Use this URL to cite or link to this record in EThOS: http://ethos.bl.uk/OrderDetails.do?uin=uk.bl.ethos.489692
Title: Continuous Organic Reactions in Supercritical Fluids
Author: Smail, Fiona R.
ISNI:       0000 0001 3417 2984
Awarding Body: University of Nottingham
Current Institution: University of Nottingham
Date of Award: 2000
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Abstract:
This Thesis describes how continuous flow reactors and heterogeneous catalysts have been used in conjunction with supercritical fluid solvents to develop a new process for carrying out catalytic organic reactions. The process exploits both the advantages of supercritical fluids (e.g. solvent tunability allowing facile product separation from the solvent) and heterogeneous catalysts and can be considered a 'Green' method of chemistry. Various reaction types have been explored, namely noble-metal catalysed hydrogenation reactions, supported-acid catalysed Friedel-Crafts alkylation reactions and supported-acid catalysed Friedel-Crafts acylation reactions. Chapter 1: Introduction This Chapter begins with an introduction to the concept of 'Green Chemistry' and its significance at the present time. The problems with the use of conventional solvents are highlighted, and examples of two 'greener' solvent systems - ionic liquids and supercritical fluids - are described. For each of these solvent systems, a brief review .of their use in more recent reaction chemistry is included. Chapter 2: Experimental This Chapter begins by describing the supercritical flow equipment developed at Nottingham in some detail, and includes equipment modifications which were made both to improve the effectiveness and safe operation of the equipment. The final sections of the Chapter describe the catalysts and analytical techniques used during the course of the research. Chapter 3: Continuous Hydrogenation in Supereritical Fluids This Chapter opens with a summary of some initial hydrogenation work carried out at Nottingham prior to this research. The results section reports a range of non-selective hydrogenation reactions, commencing with a detailed study of the hydrogenation of cyclohexene which was used to explore the capabilities of the equipment. Chapter 4: Continuous Selective Hydrogenation in Supercritical Fluids This Chapter is a continuation of Chapter 3 and begins with an introduction to different types of selective hydrogenation, then highlights some literature examples of selective hydrogenations conducted in supercritical fluids. The results section reports several selective hydrogenation reactions conducted at Nottingham. Chapter 5: Continuous Friedel-Crafts Alkylation and Acylation Reactions This Chapter begins with a discussion of the problems associated with conventional Friedel-Crafts chemistry, most of which are associated with the homogeneous catalysts normally used. A review of the use of various solid acid materials investigated for Friedel-Crafts type activity follows and this section concludes with literature examples of some supercritical Friedel-Crafts processes. The results section begins by reporting Friedel-Crafts alkylation reactions and closes with a brief amount ofFriedel-Crafts acylation.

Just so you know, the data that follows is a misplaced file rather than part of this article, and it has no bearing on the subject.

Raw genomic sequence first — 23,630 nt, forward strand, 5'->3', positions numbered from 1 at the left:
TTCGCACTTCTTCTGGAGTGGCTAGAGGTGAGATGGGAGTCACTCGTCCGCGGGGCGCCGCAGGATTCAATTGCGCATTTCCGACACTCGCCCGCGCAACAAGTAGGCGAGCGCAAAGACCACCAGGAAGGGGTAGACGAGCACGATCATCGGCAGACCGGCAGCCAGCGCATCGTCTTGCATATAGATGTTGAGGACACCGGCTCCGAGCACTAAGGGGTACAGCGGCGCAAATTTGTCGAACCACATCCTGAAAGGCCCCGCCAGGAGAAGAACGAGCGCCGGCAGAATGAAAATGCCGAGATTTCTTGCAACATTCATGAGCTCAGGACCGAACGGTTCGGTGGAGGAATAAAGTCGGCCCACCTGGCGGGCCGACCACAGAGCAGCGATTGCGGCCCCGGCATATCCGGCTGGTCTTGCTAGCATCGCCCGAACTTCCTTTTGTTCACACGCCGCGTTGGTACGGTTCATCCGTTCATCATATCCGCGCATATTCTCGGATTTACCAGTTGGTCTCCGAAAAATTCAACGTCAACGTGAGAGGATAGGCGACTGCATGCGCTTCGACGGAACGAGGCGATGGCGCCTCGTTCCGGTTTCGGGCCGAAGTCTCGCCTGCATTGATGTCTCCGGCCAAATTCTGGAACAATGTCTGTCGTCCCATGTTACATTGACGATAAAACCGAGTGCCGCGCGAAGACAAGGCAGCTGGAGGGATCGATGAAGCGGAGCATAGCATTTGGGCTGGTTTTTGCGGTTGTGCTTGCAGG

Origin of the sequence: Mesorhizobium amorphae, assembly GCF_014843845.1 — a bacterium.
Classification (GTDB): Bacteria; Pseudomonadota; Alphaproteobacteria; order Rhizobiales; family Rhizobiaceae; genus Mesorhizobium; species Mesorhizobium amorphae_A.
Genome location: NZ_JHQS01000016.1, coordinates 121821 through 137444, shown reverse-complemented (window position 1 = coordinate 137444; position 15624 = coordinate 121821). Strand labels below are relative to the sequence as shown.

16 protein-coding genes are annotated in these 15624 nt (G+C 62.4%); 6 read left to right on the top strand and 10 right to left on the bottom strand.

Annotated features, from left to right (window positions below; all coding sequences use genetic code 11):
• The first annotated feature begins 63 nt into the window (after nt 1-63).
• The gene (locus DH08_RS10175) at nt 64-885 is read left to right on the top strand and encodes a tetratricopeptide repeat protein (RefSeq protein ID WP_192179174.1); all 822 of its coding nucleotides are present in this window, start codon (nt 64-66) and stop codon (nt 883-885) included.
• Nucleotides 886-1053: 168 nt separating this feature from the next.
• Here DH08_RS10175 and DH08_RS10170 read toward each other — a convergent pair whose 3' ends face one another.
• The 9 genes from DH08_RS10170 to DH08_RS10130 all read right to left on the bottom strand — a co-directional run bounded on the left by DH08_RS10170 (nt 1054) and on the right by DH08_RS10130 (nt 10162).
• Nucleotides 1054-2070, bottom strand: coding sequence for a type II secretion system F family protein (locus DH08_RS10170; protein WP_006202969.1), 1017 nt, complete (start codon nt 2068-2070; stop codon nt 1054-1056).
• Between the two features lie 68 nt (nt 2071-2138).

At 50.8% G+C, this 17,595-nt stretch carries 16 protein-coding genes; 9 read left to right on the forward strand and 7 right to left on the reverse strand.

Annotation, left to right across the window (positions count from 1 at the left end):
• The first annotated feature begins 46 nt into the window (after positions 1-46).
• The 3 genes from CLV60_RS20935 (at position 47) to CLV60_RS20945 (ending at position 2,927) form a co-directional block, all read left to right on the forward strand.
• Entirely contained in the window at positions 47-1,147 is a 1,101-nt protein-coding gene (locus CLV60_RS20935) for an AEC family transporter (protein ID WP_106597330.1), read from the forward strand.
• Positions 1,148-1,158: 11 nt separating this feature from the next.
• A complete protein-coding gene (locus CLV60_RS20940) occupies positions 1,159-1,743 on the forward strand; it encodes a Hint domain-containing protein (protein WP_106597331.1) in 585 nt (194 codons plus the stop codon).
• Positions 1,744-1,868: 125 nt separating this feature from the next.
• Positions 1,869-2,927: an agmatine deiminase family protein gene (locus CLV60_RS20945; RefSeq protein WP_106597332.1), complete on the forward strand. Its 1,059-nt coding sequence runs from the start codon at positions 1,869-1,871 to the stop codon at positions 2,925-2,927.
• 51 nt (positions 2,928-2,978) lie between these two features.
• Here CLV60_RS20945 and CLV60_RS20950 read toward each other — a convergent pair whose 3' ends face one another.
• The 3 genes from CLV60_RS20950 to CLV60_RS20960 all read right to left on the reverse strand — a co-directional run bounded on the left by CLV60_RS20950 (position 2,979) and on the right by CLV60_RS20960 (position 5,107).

Supervisor: Not available Sponsor: Not available
Qualification Name: Thesis (Ph.D.) Qualification Level: Doctoral
EThOS ID: uk.bl.ethos.489692  DOI: Not available
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